More substantively, The Herald included some coverage and commentary on the Tucson shootings. What most stood out to me was the paper's attempt to play the same game of false equivalence that U.S. news sources have fallen into. For example, The New York Times's Matt Bai wrote an article last week in which he suggested that Democrats were also guilty "of the rhetorical recklessness that permeates our political moment." His example? Someone (not an officeholder or party official) evidently referred to Gabrielle Giffords as being "dead to me" after Giffords did not support Nancy Pelosi as House Minority Leader. As a subsequent letter to the editor pointed out, however, the word "dead" in that phrase in no way connotes violence or even death, as it simply describes a person's deep disappointment with another person's decision -- a disappointment so profound that the wronged party simply will no longer acknowledge the other person's continued existence. (According to the letter writer, the phrase is sometimes used by parents of Jews who marry outside the faith.)
Bai's literalism mirrors Jon Stewart's insistent attempts at false equivalence, as he continues to describe Keith Olbermann's "Worst Person in the World" segment as an example of over-the-top rhetoric -- even though Olbermann explicitly and repeatedly points out that his title for that segment is a reference to an old comedy routine and is clearly not literal. (Apparently, however, Olbermann has decided that people's continued belief that he is being literal is reason enough to rename the segment, while continuing the satire.)
I should add that there are examples of rhetoric on the Right that could wrongly be swept up in Bai's false equivalence, such as the chants of "Kill the bill!" during the health care debate last year. As much as I worry about this rhetoric, it is abundantly clear that simply using the word "kill" does not put a person in the same category as those who refer to, for example, "Second Amendment remedies."
The Sydney paper, despite running the blurb headline "America's Hate Society" next to a photo of Sarah Palin, went for the same false equivalence. In an editorial on Monday, The Herald assured its readers (and chose for its big sentence): "The truth is, no side of politics has clean hands when it comes to invective." They offered no evidence to support this claim; but their columnist Simon Mann, in an article in the January 15-16 Weekend Edition, offered this: "The Democrats were not immune from offering similar [gun-toting] imagery, the most noteworthy bit of lunacy a TV campaign ad released by ex-governor Joe Manchin in the coal-mining state of West Virginia that showed the Senate candidate firing his rifle at a copy of his own party's cap-and-trade energy policy 'because it's bad for Virginia' [sic]." When a Democrat deliberately defies his own party and acts like far too many Republican candidates, that shows that Democrats are not immune from the lunacy? Again, this is literally true. Manchin is a Democrat, and his ad was insane. But this is the case for the "no clean hands" claim?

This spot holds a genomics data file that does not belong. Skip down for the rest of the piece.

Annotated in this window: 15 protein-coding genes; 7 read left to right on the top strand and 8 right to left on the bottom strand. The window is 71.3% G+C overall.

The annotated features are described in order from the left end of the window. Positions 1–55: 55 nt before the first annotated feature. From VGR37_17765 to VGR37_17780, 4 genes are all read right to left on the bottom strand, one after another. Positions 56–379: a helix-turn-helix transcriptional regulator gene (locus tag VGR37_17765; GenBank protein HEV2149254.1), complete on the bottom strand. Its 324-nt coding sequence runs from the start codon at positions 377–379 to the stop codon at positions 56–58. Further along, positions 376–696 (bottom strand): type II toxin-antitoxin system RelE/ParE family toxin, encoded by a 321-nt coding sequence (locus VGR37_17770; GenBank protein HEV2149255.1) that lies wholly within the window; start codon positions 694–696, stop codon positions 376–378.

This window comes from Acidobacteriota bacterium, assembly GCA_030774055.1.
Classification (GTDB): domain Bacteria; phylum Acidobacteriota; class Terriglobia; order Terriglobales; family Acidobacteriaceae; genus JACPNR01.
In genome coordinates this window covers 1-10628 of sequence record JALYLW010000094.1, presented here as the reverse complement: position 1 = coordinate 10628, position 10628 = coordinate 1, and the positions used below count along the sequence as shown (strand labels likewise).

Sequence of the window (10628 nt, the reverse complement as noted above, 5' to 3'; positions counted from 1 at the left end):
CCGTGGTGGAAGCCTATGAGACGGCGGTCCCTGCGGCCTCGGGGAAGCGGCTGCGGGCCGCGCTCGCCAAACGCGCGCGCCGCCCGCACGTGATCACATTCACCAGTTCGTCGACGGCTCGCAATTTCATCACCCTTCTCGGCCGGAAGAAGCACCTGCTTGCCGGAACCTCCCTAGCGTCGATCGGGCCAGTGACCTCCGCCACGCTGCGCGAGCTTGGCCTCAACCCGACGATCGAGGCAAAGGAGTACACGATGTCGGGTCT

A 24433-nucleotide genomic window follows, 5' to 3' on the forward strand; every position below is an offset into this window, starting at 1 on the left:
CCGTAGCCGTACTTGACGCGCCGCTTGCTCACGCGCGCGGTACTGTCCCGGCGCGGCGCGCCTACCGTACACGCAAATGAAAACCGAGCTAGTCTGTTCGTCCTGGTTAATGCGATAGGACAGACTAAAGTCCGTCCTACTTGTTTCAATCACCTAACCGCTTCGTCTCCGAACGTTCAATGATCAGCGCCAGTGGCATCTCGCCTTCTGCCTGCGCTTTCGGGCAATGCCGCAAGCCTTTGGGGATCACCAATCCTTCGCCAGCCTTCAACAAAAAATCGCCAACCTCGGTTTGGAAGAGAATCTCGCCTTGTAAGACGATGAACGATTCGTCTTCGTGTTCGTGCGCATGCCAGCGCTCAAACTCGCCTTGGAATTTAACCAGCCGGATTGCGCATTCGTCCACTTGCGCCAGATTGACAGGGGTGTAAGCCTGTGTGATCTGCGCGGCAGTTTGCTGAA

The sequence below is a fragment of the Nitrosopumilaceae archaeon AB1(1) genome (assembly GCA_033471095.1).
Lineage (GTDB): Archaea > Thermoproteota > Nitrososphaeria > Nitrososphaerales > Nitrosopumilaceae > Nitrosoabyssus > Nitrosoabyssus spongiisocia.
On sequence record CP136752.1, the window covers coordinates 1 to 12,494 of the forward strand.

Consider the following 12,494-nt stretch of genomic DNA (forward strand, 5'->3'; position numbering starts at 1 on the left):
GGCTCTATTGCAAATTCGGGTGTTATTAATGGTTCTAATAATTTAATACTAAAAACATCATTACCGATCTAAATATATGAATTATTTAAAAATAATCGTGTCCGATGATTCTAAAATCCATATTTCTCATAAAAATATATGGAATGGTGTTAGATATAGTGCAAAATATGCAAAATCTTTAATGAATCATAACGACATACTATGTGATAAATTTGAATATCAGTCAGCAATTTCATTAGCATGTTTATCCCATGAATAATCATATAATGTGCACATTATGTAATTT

In the rush to assure us that they are not claiming a link from the violent rhetoric and imagery on the Right to the tragedy in Tucson, the press -- including, much to my surprise, at least one prominent non-US newspaper -- conflates being unbiased with being incapable of describing the weight of the evidence. Should we feel better, or worse, knowing that journalistic standards are degraded outside of the United States, too?